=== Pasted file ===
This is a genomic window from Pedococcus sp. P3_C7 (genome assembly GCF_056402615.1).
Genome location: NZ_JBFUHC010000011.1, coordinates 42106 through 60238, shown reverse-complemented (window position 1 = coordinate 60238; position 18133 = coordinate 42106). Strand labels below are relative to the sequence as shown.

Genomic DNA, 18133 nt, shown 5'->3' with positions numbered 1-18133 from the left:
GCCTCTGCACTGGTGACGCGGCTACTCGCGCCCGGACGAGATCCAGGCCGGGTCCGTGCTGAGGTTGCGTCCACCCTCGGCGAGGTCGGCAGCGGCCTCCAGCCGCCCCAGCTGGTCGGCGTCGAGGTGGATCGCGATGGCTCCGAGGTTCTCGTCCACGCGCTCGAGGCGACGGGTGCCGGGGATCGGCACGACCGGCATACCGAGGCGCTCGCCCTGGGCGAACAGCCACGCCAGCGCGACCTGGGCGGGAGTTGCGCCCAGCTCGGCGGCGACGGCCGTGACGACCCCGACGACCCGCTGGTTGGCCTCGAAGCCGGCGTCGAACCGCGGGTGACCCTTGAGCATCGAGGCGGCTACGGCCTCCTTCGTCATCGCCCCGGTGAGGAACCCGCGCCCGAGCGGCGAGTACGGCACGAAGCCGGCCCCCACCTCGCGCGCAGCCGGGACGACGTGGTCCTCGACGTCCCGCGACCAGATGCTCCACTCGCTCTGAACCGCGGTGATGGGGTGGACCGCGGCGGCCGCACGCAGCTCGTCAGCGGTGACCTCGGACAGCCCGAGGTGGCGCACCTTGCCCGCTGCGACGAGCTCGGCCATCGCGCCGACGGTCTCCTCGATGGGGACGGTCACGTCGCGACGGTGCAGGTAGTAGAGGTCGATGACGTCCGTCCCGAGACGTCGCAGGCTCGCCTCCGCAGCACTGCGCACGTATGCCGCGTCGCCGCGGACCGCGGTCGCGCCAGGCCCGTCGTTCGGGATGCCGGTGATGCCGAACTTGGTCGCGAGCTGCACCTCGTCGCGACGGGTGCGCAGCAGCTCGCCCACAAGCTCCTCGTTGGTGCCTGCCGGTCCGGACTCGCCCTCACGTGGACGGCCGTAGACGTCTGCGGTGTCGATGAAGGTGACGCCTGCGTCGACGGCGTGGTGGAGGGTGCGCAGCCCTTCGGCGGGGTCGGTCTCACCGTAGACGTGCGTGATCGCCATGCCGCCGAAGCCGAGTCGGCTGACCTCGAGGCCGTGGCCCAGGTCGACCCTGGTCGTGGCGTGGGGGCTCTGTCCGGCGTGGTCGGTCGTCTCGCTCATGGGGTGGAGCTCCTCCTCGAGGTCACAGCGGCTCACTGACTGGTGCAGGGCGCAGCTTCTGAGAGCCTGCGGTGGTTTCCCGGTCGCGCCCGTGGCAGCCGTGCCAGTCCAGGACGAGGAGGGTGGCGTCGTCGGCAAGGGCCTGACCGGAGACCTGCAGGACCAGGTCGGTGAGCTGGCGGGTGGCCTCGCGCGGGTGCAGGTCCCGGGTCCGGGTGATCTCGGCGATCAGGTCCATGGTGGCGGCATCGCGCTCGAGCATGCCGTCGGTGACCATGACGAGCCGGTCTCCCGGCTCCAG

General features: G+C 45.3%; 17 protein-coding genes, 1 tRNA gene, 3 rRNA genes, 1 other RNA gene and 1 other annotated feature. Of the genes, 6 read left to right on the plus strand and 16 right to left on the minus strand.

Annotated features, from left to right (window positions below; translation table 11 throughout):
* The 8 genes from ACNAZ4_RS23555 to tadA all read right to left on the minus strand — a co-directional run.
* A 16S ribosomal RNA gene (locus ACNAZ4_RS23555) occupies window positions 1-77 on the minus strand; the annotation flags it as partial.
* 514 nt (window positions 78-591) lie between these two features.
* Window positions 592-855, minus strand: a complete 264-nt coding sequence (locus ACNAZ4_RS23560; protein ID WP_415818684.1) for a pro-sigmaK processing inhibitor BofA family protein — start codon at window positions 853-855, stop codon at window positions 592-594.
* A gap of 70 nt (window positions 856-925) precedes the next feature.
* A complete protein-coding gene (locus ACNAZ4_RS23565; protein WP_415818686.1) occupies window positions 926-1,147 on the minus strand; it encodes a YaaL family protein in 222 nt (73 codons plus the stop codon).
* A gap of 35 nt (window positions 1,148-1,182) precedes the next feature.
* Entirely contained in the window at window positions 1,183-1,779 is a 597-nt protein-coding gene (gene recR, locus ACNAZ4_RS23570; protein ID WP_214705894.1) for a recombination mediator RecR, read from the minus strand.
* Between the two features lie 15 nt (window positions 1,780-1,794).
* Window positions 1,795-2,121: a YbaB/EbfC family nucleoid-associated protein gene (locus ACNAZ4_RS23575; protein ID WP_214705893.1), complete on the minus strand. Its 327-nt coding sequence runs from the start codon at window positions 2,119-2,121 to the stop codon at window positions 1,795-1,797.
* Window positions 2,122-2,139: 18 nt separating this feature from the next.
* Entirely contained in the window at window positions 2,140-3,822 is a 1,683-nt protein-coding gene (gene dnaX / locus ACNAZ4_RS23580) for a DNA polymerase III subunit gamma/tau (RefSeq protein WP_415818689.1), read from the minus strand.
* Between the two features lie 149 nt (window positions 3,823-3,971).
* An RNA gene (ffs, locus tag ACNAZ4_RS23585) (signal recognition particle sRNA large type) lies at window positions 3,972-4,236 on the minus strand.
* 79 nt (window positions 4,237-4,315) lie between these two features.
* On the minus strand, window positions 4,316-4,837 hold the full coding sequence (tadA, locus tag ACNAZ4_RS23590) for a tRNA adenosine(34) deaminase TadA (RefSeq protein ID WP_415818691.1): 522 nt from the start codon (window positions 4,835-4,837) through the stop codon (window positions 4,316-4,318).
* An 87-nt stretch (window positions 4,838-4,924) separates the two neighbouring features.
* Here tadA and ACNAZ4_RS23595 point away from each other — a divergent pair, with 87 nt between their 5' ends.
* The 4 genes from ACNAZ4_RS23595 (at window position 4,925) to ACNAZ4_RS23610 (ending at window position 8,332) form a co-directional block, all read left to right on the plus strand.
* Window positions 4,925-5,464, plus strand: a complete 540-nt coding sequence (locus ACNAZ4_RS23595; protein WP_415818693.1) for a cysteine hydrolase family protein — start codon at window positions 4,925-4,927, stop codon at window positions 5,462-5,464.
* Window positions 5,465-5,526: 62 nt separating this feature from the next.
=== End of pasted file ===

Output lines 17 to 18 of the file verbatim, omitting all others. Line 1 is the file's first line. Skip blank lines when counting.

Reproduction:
* Window positions 2,122-2,139: 18 nt separating this feature from the next.
* Entirely contained in the window at window positions 2,140-3,822 is a 1,683-nt protein-coding gene (gene dnaX / locus ACNAZ4_RS23580) for a DNA polymerase III subunit gamma/tau (RefSeq protein WP_415818689.1), read from the minus strand.